Egypt has an unusual law known as the “seasonal marriage” law, and the government says it’s aimed at helping the many poor families who resort to selling their daughters into temporary or long-term marriages with wealthy, older foreign men to support themselves.
Egypt’s Justice Ministry says it will begin strictly enforcing that law, which requires foreign men — usually from Gulf countries — to pay to marry women 25 years or more their junior. And it’s increasing the amount the men must pay. All this, it says, is to protect Egyptian women.
Human rights groups say the law formalizes sex trafficking and bolsters a business that preys on the poor and the vulnerable.
People like Hind.
Hind is 27 years old. She is ashamed. And because of that, she asks me to use only her first name when she recounts her story.
Two years ago, a marriage broker came to the one-room apartment that she, her four sisters, her invalid father and her ailing mother shared.
Hind worked different jobs, mostly in retail, to support them all on less than $100 a month.
Hind says the broker spoke to her father. After he left, her father explained that there was a 59-year-old Saudi man who wanted to marry a young Egyptian woman. He’d pay about $2,000 to marry Hind for two months while he was visiting Egypt.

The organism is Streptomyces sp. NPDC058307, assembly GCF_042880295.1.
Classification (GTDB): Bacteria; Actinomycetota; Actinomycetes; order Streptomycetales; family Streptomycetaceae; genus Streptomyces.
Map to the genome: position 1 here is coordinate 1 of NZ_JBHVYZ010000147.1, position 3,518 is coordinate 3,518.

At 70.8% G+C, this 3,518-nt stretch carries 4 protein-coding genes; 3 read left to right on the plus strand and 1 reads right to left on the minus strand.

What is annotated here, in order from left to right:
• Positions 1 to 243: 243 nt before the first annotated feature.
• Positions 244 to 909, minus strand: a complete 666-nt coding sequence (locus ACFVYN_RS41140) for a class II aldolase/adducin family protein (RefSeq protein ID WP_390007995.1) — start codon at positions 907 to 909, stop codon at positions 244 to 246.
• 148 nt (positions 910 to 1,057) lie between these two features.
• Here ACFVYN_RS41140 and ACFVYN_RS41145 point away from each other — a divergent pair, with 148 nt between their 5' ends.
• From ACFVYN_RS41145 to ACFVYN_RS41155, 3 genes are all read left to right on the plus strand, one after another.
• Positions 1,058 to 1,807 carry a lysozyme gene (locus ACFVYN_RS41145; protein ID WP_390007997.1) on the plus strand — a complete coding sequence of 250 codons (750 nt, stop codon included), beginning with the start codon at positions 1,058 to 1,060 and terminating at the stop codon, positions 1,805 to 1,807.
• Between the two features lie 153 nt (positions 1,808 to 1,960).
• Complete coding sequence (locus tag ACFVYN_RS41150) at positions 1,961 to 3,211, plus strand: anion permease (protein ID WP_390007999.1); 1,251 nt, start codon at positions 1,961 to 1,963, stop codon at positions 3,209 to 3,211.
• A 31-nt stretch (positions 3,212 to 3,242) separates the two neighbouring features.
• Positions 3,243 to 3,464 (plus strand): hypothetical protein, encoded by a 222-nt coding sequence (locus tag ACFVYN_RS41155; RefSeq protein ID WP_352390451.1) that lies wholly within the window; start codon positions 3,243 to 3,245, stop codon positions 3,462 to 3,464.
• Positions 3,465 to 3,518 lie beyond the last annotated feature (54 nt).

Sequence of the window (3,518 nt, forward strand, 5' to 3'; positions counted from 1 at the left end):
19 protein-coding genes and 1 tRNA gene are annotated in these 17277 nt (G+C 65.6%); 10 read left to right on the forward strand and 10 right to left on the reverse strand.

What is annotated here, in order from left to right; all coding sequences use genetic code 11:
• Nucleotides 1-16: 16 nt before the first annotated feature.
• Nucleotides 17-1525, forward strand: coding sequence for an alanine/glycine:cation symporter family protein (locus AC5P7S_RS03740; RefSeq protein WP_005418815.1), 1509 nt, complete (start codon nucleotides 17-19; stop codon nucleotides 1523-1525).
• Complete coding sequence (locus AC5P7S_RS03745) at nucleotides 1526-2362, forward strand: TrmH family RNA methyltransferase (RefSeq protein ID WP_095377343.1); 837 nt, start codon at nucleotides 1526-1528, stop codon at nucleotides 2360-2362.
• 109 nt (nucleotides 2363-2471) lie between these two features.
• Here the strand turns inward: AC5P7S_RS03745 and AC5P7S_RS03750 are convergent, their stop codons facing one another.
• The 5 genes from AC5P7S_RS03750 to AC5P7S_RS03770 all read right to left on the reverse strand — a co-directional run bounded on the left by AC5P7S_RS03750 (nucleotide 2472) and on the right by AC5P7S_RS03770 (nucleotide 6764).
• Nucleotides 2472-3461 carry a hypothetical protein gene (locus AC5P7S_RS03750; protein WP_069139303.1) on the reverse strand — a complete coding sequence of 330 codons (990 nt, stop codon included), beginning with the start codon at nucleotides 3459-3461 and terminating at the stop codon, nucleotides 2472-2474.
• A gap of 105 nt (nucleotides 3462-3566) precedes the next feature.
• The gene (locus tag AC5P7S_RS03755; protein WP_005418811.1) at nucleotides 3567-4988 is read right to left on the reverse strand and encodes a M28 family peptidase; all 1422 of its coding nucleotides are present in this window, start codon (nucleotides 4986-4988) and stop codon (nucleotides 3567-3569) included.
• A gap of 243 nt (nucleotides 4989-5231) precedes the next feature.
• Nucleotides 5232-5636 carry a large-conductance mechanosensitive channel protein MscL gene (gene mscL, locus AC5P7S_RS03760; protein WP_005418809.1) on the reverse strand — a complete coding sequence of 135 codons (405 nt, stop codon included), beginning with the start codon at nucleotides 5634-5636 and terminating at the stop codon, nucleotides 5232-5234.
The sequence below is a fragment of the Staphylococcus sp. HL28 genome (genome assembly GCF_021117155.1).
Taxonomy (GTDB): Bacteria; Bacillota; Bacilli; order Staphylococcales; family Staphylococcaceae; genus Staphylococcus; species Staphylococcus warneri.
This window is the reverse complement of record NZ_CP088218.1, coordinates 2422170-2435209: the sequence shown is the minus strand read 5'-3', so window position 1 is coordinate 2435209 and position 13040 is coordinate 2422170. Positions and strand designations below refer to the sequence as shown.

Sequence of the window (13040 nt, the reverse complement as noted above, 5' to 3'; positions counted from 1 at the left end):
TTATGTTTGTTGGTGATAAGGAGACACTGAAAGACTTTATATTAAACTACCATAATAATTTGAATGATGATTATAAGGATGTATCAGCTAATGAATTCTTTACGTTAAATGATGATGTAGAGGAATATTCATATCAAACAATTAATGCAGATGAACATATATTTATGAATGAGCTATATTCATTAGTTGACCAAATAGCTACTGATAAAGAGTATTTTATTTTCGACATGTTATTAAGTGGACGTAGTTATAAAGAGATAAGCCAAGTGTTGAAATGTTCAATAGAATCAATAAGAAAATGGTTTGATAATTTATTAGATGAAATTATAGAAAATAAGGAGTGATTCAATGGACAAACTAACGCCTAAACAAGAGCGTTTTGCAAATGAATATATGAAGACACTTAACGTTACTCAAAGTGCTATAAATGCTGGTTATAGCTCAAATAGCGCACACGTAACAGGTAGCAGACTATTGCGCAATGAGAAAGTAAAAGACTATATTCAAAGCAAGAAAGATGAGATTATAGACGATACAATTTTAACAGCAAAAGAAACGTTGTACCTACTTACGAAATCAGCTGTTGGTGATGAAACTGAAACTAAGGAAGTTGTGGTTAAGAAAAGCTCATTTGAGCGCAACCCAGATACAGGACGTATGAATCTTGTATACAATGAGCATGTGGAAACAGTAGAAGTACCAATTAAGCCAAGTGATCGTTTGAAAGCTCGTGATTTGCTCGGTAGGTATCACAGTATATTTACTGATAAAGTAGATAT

Her father said, “Hind, you see the life that we’re living and what this money will do for us,” she recalls. “I said, ‘OK, I will do it.’ ”
Her mother pleaded with her not to. Hind’s mother said she’d rather beg than sell her daughter. But Hind thought the money could go to medicine for her sick mom and to help her sisters.
She quickly realized she’d made a mistake.
“I was disgusted by him. I was with a man older than my father,” she says. “But it didn’t matter. I’d already sold myself, sacrificed myself to rescue my family.”
She cries often during our conversation. A few weeks after the marriage, her mother died — of sadness, Hind believes. When the agreed-on two months were over, she moved back in with her family. Now they’re in a slightly bigger apartment in a new neighborhood, where people won’t know her story.
“I was an innocent girl who believed in love and marriage,” Hind says. “Now I hate the word ‘marriage.’ ”
Read the full story from Leila Fadel at NPR: Click Here